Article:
Which Site's Costs Do You Believe?
September 18, 2000, Revised October 2008

"I just compared fixed-rate mortgages on two different internet shopping sites. Their fees were the same except that site A listed something called a state tax stamp for $7120. Otherwise, A offered the better deal. Site B mentioned only a $25 state tax recording fee? Which do I believe?"

Take the deal offered by site A. If there is a state tax, you will have to pay it regardless of whether the web site listed it or not. If there isn’t a tax, you won’t pay for one. However, as soon as you make contact with the lender, ask for a clarification.

Taxes vary state by state, and within some states they also vary by county. With so many jurisdictions, furthermore, the charges for some will change within any given year. Here are some illustrations: Florida imposes both a stamp tax and an intangible tax on the loan, amounting to $5.5 for every $1,000 of loan. It also imposes a stamp tax on a deed transfer amounting to $7 per $1,000 of sale price. On a $100,000 home purchase with a $90,000 mortgage, the total tax in Florida would be $1195. Wyoming, in contrast, imposes no transaction-based taxes at all.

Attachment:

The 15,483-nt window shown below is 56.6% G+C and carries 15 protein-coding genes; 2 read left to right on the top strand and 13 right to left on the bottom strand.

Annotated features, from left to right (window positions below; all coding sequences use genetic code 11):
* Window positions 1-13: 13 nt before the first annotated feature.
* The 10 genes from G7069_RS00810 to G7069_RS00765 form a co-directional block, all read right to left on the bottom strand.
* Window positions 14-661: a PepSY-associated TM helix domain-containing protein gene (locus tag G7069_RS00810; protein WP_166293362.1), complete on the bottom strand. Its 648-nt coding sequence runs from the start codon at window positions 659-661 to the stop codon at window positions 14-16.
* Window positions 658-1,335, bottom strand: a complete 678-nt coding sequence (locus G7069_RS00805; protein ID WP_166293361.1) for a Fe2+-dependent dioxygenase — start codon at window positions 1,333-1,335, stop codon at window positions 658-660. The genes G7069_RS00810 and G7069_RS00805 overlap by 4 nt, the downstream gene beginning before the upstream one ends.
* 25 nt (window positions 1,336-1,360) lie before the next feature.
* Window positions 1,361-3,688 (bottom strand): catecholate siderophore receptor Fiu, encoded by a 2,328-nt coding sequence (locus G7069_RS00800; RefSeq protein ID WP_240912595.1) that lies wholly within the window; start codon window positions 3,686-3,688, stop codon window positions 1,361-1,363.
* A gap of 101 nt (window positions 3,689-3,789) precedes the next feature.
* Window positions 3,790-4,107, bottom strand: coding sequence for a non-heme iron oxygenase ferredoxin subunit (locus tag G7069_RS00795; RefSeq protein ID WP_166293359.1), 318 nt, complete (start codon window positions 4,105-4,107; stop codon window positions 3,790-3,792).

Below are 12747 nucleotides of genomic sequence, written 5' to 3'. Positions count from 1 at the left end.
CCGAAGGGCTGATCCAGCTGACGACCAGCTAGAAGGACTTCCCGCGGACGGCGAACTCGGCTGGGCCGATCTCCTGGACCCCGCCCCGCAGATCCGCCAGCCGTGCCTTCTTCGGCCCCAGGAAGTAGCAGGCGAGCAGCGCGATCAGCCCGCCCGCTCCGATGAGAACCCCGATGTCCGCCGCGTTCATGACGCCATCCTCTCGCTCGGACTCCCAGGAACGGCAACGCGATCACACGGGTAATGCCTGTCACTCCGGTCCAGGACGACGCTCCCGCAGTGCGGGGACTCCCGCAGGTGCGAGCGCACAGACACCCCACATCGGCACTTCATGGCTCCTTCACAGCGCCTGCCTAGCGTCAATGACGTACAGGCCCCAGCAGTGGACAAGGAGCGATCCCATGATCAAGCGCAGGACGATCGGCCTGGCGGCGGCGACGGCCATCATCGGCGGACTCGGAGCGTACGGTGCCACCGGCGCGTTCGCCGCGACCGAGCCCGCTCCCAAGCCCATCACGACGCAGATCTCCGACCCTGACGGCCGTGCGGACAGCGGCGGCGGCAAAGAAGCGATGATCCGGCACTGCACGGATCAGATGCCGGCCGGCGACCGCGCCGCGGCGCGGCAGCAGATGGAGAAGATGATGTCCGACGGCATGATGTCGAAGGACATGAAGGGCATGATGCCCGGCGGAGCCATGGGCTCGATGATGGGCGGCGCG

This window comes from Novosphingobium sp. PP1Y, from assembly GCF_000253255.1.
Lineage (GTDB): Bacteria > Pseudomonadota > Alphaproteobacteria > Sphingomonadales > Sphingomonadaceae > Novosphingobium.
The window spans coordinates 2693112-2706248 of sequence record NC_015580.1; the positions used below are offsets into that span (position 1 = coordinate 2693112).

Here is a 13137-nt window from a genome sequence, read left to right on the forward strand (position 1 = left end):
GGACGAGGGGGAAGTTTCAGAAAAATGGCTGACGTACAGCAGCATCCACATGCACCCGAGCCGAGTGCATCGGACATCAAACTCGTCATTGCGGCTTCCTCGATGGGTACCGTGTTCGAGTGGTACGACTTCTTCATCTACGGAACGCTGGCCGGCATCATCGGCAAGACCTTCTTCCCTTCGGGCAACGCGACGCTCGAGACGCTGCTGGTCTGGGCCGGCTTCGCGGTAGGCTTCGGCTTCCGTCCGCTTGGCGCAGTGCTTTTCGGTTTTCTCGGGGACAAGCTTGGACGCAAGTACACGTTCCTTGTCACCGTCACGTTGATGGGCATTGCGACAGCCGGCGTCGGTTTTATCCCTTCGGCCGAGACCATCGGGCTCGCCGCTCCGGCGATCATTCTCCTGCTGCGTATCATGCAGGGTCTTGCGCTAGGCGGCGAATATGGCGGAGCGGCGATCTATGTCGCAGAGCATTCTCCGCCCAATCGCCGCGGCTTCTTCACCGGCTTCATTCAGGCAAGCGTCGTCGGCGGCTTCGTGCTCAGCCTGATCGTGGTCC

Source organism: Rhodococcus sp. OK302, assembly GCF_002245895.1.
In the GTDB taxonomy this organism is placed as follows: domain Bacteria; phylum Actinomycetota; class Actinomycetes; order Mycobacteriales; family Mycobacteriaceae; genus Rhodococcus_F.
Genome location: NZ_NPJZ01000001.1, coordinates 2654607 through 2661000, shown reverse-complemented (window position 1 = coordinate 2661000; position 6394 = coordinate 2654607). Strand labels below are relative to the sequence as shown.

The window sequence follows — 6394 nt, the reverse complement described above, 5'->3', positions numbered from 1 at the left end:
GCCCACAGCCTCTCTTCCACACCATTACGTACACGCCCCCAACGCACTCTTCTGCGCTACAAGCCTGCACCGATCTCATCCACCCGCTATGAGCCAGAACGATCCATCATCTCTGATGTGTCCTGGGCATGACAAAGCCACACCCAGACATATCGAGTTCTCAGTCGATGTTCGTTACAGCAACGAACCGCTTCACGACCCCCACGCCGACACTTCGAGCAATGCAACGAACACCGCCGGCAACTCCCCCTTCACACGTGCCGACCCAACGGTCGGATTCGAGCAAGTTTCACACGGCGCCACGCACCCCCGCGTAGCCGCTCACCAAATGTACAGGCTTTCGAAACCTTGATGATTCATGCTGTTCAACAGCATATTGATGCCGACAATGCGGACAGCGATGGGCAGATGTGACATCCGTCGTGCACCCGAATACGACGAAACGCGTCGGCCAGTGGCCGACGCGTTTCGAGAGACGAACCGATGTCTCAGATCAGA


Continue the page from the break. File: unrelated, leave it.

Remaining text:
Web sites may or may not have these charges right, but whether they do or not has no bearing on your payment. You pay the tax due, whether shown correctly on the web site or not.

The cost of title insurance is similarly diverse. I only looked at 17 states, but within this group the title insurance premium on a $100,000 loan ranged from $175 in Maine to $990 in Texas. In Tennessee, the premium was only $250 in all counties except four, where it was $447, $545, $595 and $620.

Maintaining an up-to-date data- base of such charges that covers all jurisdictions is a major undertaking. A few mortgage web sites do it, but most only provide estimates of varying degrees of accuracy.

One of the important conveniences the internet provides mortgage shoppers is information on settlement costs. Off the net, it is difficult to obtain such information until after an application has been submitted. Understandably, loan officers are reluctant to do the work for casual shoppers they are unlikely to see again.

But not all web sites are equal in their capacity to provide accurate information on settlement costs.

Almost all sites that accept applications accurately report fees paid to the lender or mortgage broker, or paid to third parties on behalf of the lender or broker. Most sites are managed by lenders and mortgage brokers who are reporting their own fees, or those of third parties providing services they have arranged. Multi-lender shopping sites collect this information from their participating lenders.

But it is a different story with other payments to third parties, such as title insurers

While borrowers certainly want to know what these costs are going to be, unlike broker and lender charges they are not subject to negotiation. On any given transaction, third party settlement costs should be the same, regardless of the broker or the lender.
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